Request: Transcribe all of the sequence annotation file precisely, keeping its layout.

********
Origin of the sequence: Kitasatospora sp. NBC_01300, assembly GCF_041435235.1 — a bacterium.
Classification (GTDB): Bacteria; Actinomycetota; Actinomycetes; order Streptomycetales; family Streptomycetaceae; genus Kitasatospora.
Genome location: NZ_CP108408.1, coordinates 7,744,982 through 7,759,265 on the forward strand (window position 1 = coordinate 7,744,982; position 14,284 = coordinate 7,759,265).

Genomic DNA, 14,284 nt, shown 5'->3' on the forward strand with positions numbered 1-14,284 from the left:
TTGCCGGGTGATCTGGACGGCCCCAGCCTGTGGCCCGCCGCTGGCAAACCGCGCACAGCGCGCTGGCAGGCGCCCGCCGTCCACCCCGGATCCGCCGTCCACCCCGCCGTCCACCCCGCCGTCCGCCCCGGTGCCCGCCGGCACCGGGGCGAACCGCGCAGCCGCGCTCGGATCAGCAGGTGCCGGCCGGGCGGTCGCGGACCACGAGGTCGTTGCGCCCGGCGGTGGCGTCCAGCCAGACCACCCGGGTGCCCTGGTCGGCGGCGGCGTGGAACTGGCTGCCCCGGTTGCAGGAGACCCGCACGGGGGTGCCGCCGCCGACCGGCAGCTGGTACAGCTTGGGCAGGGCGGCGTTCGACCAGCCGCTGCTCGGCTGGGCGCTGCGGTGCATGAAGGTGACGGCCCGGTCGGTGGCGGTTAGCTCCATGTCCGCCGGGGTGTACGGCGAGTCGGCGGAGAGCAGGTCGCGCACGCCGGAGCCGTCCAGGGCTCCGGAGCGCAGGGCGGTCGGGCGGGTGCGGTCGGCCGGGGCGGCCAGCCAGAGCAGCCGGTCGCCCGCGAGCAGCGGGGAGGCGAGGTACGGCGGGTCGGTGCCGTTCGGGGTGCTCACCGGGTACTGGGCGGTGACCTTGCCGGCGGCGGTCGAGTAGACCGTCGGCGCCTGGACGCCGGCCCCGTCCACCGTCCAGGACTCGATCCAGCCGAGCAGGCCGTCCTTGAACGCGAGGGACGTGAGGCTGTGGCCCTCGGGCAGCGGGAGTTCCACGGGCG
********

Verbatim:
Origin of the sequence: Kitasatospora sp. NBC_01300, assembly GCF_041435235.1 — a bacterium.
Classification (GTDB): Bacteria; Actinomycetota; Actinomycetes; order Streptomycetales; family Streptomycetaceae; genus Kitasatospora.
Genome location: NZ_CP108408.1, coordinates 7,744,982 through 7,759,265 on the forward strand (window position 1 = coordinate 7,744,982; position 14,284 = coordinate 7,759,265).

Genomic DNA, 14,284 nt, shown 5'->3' on the forward strand with positions numbered 1-14,284 from the left:
TTGCCGGGTGATCTGGACGGCCCCAGCCTGTGGCCCGCCGCTGGCAAACCGCGCACAGCGCGCTGGCAGGCGCCCGCCGTCCACCCCGGATCCGCCGTCCACCCCGCCGTCCACCCCGCCGTCCGCCCCGGTGCCCGCCGGCACCGGGGCGAACCGCGCAGCCGCGCTCGGATCAGCAGGTGCCGGCCGGGCGGTCGCGGACCACGAGGTCGTTGCGCCCGGCGGTGGCGTCCAGCCAGACCACCCGGGTGCCCTGGTCGGCGGCGGCGTGGAACTGGCTGCCCCGGTTGCAGGAGACCCGCACGGGGGTGCCGCCGCCGACCGGCAGCTGGTACAGCTTGGGCAGGGCGGCGTTCGACCAGCCGCTGCTCGGCTGGGCGCTGCGGTGCATGAAGGTGACGGCCCGGTCGGTGGCGGTTAGCTCCATGTCCGCCGGGGTGTACGGCGAGTCGGCGGAGAGCAGGTCGCGCACGCCGGAGCCGTCCAGGGCTCCGGAGCGCAGGGCGGTCGGGCGGGTGCGGTCGGCCGGGGCGGCCAGCCAGAGCAGCCGGTCGCCCGCGAGCAGCGGGGAGGCGAGGTACGGCGGGTCGGTGCCGTTCGGGGTGCTCACCGGGTACTGGGCGGTGACCTTGCCGGCGGCGGTCGAGTAGACCGTCGGCGCCTGGACGCCGGCCCCGTCCACCGTCCAGGACTCGATCCAGCCGAGCAGGCCGTCCTTGAACGCGAGGGACGTGAGGCTGTGGCCCTCGGGCAGCGGGAGTTCCACGGGCG